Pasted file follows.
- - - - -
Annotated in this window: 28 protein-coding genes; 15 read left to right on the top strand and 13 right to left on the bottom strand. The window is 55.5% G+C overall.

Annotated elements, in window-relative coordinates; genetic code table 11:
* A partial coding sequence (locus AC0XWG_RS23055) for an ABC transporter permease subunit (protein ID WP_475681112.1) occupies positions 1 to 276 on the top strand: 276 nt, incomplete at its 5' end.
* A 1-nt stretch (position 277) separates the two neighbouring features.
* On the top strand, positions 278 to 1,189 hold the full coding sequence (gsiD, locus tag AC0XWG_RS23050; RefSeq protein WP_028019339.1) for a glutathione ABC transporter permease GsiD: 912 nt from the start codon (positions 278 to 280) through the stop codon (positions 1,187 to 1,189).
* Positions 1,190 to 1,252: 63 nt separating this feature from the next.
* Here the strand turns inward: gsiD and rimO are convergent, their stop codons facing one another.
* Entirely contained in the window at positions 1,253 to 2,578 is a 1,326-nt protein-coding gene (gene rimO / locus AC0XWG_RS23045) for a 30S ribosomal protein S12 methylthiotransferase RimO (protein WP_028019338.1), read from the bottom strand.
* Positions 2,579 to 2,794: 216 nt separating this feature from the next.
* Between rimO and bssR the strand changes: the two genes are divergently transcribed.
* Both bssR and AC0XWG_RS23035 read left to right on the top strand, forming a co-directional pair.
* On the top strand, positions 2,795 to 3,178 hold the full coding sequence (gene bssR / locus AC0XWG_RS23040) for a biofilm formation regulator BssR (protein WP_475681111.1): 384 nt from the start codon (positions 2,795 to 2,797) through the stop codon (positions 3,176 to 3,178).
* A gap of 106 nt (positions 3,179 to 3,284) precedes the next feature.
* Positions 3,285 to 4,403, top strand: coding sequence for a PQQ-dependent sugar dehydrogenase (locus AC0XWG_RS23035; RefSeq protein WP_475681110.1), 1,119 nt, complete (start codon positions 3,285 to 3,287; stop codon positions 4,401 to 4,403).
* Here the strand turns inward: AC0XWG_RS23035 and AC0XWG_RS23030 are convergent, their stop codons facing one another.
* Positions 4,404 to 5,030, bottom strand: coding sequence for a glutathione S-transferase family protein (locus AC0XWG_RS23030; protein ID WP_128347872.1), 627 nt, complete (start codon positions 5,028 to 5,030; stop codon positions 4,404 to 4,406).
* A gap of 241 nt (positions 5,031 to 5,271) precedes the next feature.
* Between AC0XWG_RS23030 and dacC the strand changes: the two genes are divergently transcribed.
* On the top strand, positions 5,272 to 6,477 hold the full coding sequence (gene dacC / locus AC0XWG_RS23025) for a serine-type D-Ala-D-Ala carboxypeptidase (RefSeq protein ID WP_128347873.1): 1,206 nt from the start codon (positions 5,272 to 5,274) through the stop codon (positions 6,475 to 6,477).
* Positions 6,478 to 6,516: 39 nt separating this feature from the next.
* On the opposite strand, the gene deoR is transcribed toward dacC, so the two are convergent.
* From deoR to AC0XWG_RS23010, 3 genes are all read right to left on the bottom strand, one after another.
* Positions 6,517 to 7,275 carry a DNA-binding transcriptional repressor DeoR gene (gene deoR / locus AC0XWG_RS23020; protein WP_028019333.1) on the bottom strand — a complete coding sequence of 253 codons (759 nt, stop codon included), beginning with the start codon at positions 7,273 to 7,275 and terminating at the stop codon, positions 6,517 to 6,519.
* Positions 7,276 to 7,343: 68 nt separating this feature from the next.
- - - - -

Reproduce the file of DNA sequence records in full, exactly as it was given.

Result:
Annotated in this window: 28 protein-coding genes; 15 read left to right on the top strand and 13 right to left on the bottom strand. The window is 55.5% G+C overall.

Annotated elements, in window-relative coordinates; genetic code table 11:
* A partial coding sequence (locus AC0XWG_RS23055) for an ABC transporter permease subunit (protein ID WP_475681112.1) occupies positions 1 to 276 on the top strand: 276 nt, incomplete at its 5' end.
* A 1-nt stretch (position 277) separates the two neighbouring features.
* On the top strand, positions 278 to 1,189 hold the full coding sequence (gsiD, locus tag AC0XWG_RS23050; RefSeq protein WP_028019339.1) for a glutathione ABC transporter permease GsiD: 912 nt from the start codon (positions 278 to 280) through the stop codon (positions 1,187 to 1,189).
* Positions 1,190 to 1,252: 63 nt separating this feature from the next.
* Here the strand turns inward: gsiD and rimO are convergent, their stop codons facing one another.
* Entirely contained in the window at positions 1,253 to 2,578 is a 1,326-nt protein-coding gene (gene rimO / locus AC0XWG_RS23045) for a 30S ribosomal protein S12 methylthiotransferase RimO (protein WP_028019338.1), read from the bottom strand.
* Positions 2,579 to 2,794: 216 nt separating this feature from the next.
* Between rimO and bssR the strand changes: the two genes are divergently transcribed.
* Both bssR and AC0XWG_RS23035 read left to right on the top strand, forming a co-directional pair.
* On the top strand, positions 2,795 to 3,178 hold the full coding sequence (gene bssR / locus AC0XWG_RS23040) for a biofilm formation regulator BssR (protein WP_475681111.1): 384 nt from the start codon (positions 2,795 to 2,797) through the stop codon (positions 3,176 to 3,178).
* A gap of 106 nt (positions 3,179 to 3,284) precedes the next feature.
* Positions 3,285 to 4,403, top strand: coding sequence for a PQQ-dependent sugar dehydrogenase (locus AC0XWG_RS23035; RefSeq protein WP_475681110.1), 1,119 nt, complete (start codon positions 3,285 to 3,287; stop codon positions 4,401 to 4,403).
* Here the strand turns inward: AC0XWG_RS23035 and AC0XWG_RS23030 are convergent, their stop codons facing one another.
* Positions 4,404 to 5,030, bottom strand: coding sequence for a glutathione S-transferase family protein (locus AC0XWG_RS23030; protein ID WP_128347872.1), 627 nt, complete (start codon positions 5,028 to 5,030; stop codon positions 4,404 to 4,406).
* A gap of 241 nt (positions 5,031 to 5,271) precedes the next feature.
* Between AC0XWG_RS23030 and dacC the strand changes: the two genes are divergently transcribed.
* On the top strand, positions 5,272 to 6,477 hold the full coding sequence (gene dacC / locus AC0XWG_RS23025) for a serine-type D-Ala-D-Ala carboxypeptidase (RefSeq protein ID WP_128347873.1): 1,206 nt from the start codon (positions 5,272 to 5,274) through the stop codon (positions 6,475 to 6,477).
* Positions 6,478 to 6,516: 39 nt separating this feature from the next.
* On the opposite strand, the gene deoR is transcribed toward dacC, so the two are convergent.
* From deoR to AC0XWG_RS23010, 3 genes are all read right to left on the bottom strand, one after another.
* Positions 6,517 to 7,275 carry a DNA-binding transcriptional repressor DeoR gene (gene deoR / locus AC0XWG_RS23020; protein WP_028019333.1) on the bottom strand — a complete coding sequence of 253 codons (759 nt, stop codon included), beginning with the start codon at positions 7,273 to 7,275 and terminating at the stop codon, positions 6,517 to 6,519.
* Positions 7,276 to 7,343: 68 nt separating this feature from the next.